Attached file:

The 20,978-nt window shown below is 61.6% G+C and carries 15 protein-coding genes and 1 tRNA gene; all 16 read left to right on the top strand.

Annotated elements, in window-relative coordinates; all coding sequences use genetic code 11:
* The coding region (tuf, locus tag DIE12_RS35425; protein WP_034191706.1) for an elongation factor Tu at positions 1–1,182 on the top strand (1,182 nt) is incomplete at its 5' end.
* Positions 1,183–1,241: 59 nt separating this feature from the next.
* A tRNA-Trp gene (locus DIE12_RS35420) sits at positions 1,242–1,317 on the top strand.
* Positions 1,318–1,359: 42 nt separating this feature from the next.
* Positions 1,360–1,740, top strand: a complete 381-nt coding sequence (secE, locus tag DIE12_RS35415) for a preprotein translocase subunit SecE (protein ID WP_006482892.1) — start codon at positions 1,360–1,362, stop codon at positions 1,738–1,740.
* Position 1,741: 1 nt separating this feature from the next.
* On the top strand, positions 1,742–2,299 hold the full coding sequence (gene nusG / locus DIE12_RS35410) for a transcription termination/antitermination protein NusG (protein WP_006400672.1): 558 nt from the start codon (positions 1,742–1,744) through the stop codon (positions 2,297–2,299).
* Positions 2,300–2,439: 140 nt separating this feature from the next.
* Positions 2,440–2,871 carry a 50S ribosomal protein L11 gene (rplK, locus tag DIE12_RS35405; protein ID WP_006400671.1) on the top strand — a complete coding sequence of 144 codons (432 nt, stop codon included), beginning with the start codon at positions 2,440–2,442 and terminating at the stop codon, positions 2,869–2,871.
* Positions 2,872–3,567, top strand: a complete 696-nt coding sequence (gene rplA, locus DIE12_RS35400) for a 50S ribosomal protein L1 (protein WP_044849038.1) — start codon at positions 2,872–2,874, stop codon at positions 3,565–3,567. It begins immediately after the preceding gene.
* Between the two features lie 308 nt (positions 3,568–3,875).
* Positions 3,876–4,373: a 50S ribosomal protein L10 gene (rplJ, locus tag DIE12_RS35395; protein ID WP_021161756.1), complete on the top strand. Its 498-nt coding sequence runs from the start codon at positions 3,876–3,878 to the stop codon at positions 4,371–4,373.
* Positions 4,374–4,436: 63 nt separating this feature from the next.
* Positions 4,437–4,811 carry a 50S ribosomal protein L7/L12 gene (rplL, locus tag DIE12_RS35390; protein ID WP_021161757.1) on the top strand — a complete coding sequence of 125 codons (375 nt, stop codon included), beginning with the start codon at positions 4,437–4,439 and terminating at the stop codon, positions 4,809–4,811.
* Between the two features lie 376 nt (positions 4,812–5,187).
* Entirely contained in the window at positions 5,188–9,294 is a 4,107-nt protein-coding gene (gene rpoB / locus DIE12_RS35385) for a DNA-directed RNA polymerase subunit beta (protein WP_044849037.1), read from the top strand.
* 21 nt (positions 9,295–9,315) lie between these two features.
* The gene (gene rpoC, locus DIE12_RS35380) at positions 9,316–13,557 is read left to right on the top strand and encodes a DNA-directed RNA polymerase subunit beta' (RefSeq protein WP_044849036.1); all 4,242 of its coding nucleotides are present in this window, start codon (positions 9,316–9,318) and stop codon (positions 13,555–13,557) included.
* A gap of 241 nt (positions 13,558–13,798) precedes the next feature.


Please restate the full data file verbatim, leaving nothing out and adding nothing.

The 20,978-nt window shown below is 61.6% G+C and carries 15 protein-coding genes and 1 tRNA gene; all 16 read left to right on the top strand.

Annotated elements, in window-relative coordinates; all coding sequences use genetic code 11:
* The coding region (tuf, locus tag DIE12_RS35425; protein WP_034191706.1) for an elongation factor Tu at positions 1–1,182 on the top strand (1,182 nt) is incomplete at its 5' end.
* Positions 1,183–1,241: 59 nt separating this feature from the next.
* A tRNA-Trp gene (locus DIE12_RS35420) sits at positions 1,242–1,317 on the top strand.
* Positions 1,318–1,359: 42 nt separating this feature from the next.
* Positions 1,360–1,740, top strand: a complete 381-nt coding sequence (secE, locus tag DIE12_RS35415) for a preprotein translocase subunit SecE (protein ID WP_006482892.1) — start codon at positions 1,360–1,362, stop codon at positions 1,738–1,740.
* Position 1,741: 1 nt separating this feature from the next.
* On the top strand, positions 1,742–2,299 hold the full coding sequence (gene nusG / locus DIE12_RS35410) for a transcription termination/antitermination protein NusG (protein WP_006400672.1): 558 nt from the start codon (positions 1,742–1,744) through the stop codon (positions 2,297–2,299).
* Positions 2,300–2,439: 140 nt separating this feature from the next.
* Positions 2,440–2,871 carry a 50S ribosomal protein L11 gene (rplK, locus tag DIE12_RS35405; protein ID WP_006400671.1) on the top strand — a complete coding sequence of 144 codons (432 nt, stop codon included), beginning with the start codon at positions 2,440–2,442 and terminating at the stop codon, positions 2,869–2,871.
* Positions 2,872–3,567, top strand: a complete 696-nt coding sequence (gene rplA, locus DIE12_RS35400) for a 50S ribosomal protein L1 (protein WP_044849038.1) — start codon at positions 2,872–2,874, stop codon at positions 3,565–3,567. It begins immediately after the preceding gene.
* Between the two features lie 308 nt (positions 3,568–3,875).
* Positions 3,876–4,373: a 50S ribosomal protein L10 gene (rplJ, locus tag DIE12_RS35395; protein ID WP_021161756.1), complete on the top strand. Its 498-nt coding sequence runs from the start codon at positions 3,876–3,878 to the stop codon at positions 4,371–4,373.
* Positions 4,374–4,436: 63 nt separating this feature from the next.
* Positions 4,437–4,811 carry a 50S ribosomal protein L7/L12 gene (rplL, locus tag DIE12_RS35390; protein ID WP_021161757.1) on the top strand — a complete coding sequence of 125 codons (375 nt, stop codon included), beginning with the start codon at positions 4,437–4,439 and terminating at the stop codon, positions 4,809–4,811.
* Between the two features lie 376 nt (positions 4,812–5,187).
* Entirely contained in the window at positions 5,188–9,294 is a 4,107-nt protein-coding gene (gene rpoB / locus DIE12_RS35385) for a DNA-directed RNA polymerase subunit beta (protein WP_044849037.1), read from the top strand.
* 21 nt (positions 9,295–9,315) lie between these two features.
* The gene (gene rpoC, locus DIE12_RS35380) at positions 9,316–13,557 is read left to right on the top strand and encodes a DNA-directed RNA polymerase subunit beta' (RefSeq protein WP_044849036.1); all 4,242 of its coding nucleotides are present in this window, start codon (positions 9,316–9,318) and stop codon (positions 13,555–13,557) included.
* A gap of 241 nt (positions 13,558–13,798) precedes the next feature.